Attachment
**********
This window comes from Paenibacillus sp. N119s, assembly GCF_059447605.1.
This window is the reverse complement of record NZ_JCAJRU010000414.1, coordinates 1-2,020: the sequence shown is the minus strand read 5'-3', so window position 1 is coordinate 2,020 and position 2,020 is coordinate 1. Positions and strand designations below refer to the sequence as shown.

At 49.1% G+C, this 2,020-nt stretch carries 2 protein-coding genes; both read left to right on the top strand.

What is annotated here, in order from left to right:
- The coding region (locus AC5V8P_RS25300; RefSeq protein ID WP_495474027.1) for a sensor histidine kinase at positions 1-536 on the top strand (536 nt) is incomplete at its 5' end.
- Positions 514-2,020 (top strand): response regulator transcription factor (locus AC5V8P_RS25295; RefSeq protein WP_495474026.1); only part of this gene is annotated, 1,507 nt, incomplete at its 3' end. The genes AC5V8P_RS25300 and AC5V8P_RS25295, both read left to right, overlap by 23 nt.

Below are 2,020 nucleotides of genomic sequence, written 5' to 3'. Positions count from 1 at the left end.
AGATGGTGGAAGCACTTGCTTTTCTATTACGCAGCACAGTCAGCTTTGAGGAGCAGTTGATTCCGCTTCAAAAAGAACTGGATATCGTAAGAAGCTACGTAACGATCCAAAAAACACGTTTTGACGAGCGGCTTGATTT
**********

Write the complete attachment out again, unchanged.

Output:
This window comes from Paenibacillus sp. N119s, assembly GCF_059447605.1.
This window is the reverse complement of record NZ_JCAJRU010000414.1, coordinates 1-2,020: the sequence shown is the minus strand read 5'-3', so window position 1 is coordinate 2,020 and position 2,020 is coordinate 1. Positions and strand designations below refer to the sequence as shown.

At 49.1% G+C, this 2,020-nt stretch carries 2 protein-coding genes; both read left to right on the top strand.

What is annotated here, in order from left to right:
- The coding region (locus AC5V8P_RS25300; RefSeq protein ID WP_495474027.1) for a sensor histidine kinase at positions 1-536 on the top strand (536 nt) is incomplete at its 5' end.
- Positions 514-2,020 (top strand): response regulator transcription factor (locus AC5V8P_RS25295; RefSeq protein WP_495474026.1); only part of this gene is annotated, 1,507 nt, incomplete at its 3' end. The genes AC5V8P_RS25300 and AC5V8P_RS25295, both read left to right, overlap by 23 nt.

Below are 2,020 nucleotides of genomic sequence, written 5' to 3'. Positions count from 1 at the left end.
AGATGGTGGAAGCACTTGCTTTTCTATTACGCAGCACAGTCAGCTTTGAGGAGCAGTTGATTCCGCTTCAAAAAGAACTGGATATCGTAAGAAGCTACGTAACGATCCAAAAAACACGTTTTGACGAGCGGCTTGATTT